This site uses cookies to shape your online experience. Read more

Budgeting for your home loan

03/05/2022

How to prepare for change.

Property Planning for a tree change What to consider before making a regional move.
Property Moving on from property grief 7 ways to bounce back after missing out on property.
Property Buying your first home is still possible Meet the 20 year olds who just bought their dream first home with a little bit o...

Many recent home owners may have never had to face an interest rate rise on their home loan. But with changes predicted this year from the RBA, now is a good time to review your budget so you can feel prepared when the time comes.

How does an interest rate rise work?

The Reserve Bank of Australia (RBA) sets what’s known as Australia’s ‘cash rate’ – which is an interest rate charged on loans for banks and other lenders. 

The cash rate impacts the rates that banks apply on their customers’ home loans, savings accounts and term deposits – and it hasn’t been raised since 2010. In fact, the RBA reduced the cash rate in 2019 (pre-Covid) to the lowest historical level Australians had ever seen.

Keeping the cash rate low or even reducing it is done in a bid to put more money in people’s pockets and stimulate a weaker economy. In Australia, those historically low rates have led to a period of cheap mortgages.

These temporary low interest rates helped many people save money during the pandemic as repayments decreased.

Why do interest rates go up?

In a strong economy, the RBA may decide to raise the cash rate in order to slow inflation, known as ‘restrictive monetary policy’. As the economy grows, so too do interest rates as well as the prices on goods and services.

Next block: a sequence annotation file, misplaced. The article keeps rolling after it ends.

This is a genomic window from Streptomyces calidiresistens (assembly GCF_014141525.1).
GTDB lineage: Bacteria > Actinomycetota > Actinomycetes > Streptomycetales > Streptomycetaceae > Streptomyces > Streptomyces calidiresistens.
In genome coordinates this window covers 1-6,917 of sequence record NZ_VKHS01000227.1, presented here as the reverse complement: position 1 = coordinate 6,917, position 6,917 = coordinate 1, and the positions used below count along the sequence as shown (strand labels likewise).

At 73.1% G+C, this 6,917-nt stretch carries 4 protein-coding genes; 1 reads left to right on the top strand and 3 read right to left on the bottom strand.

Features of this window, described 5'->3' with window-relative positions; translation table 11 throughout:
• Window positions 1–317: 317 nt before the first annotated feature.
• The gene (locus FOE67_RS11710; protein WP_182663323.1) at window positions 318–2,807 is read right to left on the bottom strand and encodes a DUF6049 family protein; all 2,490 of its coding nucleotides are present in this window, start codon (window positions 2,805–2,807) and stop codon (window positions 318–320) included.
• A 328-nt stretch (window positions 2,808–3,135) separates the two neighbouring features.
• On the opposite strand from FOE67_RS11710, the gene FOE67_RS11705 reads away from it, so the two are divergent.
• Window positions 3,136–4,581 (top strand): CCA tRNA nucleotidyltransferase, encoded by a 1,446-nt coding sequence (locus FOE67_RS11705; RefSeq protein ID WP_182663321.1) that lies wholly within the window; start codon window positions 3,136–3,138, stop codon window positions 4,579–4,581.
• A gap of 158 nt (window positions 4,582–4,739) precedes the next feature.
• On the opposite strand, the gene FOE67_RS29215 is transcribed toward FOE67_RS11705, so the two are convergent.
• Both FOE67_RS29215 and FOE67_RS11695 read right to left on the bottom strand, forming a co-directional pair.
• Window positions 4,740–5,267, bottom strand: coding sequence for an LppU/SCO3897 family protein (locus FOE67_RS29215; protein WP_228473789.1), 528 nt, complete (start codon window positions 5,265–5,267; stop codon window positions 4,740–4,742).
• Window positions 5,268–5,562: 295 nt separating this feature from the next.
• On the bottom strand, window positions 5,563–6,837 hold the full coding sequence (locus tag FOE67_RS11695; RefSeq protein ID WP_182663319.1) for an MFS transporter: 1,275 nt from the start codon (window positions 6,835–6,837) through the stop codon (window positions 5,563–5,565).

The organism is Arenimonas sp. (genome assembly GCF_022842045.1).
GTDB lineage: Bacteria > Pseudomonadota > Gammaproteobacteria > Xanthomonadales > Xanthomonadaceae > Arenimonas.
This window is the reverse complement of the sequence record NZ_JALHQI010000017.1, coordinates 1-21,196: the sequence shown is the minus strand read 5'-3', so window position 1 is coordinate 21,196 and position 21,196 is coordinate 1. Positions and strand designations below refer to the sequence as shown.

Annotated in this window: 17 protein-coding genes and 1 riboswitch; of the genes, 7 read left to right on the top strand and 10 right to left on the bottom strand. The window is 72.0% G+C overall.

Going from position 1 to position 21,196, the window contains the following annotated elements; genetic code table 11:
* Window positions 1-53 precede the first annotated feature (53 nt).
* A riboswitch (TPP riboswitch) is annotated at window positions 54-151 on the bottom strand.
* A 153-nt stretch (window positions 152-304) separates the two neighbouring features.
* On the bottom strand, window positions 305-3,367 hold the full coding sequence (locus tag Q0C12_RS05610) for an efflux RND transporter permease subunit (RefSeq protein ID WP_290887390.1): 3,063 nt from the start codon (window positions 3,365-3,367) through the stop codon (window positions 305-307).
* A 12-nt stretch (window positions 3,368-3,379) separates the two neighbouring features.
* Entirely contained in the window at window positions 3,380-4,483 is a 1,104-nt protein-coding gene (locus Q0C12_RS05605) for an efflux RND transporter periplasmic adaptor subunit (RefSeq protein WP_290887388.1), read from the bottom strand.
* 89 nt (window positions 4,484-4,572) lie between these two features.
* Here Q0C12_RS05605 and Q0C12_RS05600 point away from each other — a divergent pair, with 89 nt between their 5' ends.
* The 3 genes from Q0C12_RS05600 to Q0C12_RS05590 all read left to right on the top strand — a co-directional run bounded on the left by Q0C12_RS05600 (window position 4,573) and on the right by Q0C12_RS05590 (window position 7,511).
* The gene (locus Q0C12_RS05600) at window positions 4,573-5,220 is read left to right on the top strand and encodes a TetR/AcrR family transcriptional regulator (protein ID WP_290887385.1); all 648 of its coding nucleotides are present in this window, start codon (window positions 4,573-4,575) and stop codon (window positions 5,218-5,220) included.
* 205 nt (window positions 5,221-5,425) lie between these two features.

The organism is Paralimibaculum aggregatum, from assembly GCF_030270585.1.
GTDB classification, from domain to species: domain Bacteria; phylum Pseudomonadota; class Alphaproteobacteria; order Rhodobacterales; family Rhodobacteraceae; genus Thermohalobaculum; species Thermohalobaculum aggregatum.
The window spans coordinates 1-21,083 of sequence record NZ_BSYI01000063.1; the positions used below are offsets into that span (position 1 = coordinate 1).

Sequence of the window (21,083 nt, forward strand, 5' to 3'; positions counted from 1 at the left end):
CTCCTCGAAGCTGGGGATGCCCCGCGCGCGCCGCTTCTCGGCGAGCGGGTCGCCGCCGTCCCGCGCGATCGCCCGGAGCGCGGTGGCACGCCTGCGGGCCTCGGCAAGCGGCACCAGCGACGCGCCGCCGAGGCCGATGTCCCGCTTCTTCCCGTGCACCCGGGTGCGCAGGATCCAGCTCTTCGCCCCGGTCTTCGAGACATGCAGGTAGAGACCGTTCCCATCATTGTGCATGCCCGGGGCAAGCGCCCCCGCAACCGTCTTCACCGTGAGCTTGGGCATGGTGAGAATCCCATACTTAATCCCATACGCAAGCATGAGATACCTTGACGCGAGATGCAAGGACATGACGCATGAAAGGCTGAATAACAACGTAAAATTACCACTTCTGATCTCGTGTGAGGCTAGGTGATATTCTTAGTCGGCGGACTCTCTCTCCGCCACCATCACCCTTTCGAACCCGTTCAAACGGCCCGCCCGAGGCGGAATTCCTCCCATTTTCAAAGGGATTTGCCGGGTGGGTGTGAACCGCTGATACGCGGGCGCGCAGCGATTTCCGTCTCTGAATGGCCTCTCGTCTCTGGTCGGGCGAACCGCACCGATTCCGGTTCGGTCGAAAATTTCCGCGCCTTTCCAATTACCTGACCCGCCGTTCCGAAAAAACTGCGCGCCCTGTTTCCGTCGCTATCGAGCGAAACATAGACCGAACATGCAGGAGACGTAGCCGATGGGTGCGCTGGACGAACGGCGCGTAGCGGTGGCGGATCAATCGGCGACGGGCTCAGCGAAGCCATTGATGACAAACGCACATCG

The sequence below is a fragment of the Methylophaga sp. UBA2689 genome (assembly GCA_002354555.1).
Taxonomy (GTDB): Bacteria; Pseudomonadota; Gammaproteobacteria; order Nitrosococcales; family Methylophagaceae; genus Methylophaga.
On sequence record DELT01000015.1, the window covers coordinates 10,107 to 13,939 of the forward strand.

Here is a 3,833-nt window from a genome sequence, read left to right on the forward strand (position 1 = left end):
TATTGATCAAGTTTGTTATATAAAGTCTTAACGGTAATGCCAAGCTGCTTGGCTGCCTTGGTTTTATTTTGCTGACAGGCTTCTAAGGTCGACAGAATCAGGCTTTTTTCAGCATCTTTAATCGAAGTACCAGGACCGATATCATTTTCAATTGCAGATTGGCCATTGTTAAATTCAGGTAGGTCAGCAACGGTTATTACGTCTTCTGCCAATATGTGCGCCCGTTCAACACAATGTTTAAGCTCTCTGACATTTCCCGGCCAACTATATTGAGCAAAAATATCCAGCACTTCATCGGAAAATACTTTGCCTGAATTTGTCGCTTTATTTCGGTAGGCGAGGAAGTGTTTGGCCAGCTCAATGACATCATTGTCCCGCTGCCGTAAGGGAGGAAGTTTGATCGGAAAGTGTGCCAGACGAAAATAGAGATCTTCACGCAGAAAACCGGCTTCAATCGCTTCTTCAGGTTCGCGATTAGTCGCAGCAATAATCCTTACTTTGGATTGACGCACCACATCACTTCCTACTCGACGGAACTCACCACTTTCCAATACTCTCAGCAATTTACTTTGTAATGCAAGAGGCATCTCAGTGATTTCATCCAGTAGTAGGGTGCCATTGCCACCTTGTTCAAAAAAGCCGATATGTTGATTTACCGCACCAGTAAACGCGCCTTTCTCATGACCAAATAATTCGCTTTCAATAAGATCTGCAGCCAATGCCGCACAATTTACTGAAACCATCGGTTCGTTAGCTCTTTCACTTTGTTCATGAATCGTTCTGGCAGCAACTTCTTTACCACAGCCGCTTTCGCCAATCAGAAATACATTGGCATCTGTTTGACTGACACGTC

Interest rates can change for variable deposit and lending products that fluctuate with the market, like your savings and variable home loan. If you’re on a fixed rate, your rate won’t change until your fixed period comes to an end and you revert to the standard variable rate.

How can you prepare for an interest rate rise?

  • Many people choose to pay more than the minimum payments or may have built up some advance on their mortgages if they didn't adjust their repayments as interest rates decreased over recent years. Start by checking your current repayment amount and whether you are in advance to help smooth the transition to a new rate.
  • Use a comparison calculator to forecast how much extra you may need to pay a month to cover a rate rise, to see where you stand. Start looking at your expenses and where you can cut back to cover the difference, especially if you’re making minimum repayments at the moment.
  • If you have other debts, look at ways to consolidate them into loans with lower interest rates, or pay them off quicker so you can redirect that money towards your mortgage.
  • You could also consider switching to a fixed rate home loan from a variable rate home loan if you’d like more certainty with your repayments for a period of time, but you should always do your homework to weigh up the pros and cons between the two options to decide what’s best for your personal situation.
  • Same goes if you’re planning to shop around for a better deal on your rate and refinance. There can be additional costs such as break fees to consider first, so it’s a good idea to start by talking to your lender.

If you are feeling financial pressure, speak to someone at your bank or financial institution about hardship options available.

This article is intended to provide general information of an educational nature only. Information in this article is current as at the date of publication.

Home loans and mortgages

We'll help you find the right home loan for your needs.

Learn more

Send this article to friends and family

Share
Property A guide to tiny house living What you need to know about going tiny.
Property Thinking about downsizing? We take a look at some of the benefits of downsizing and what to consider when m...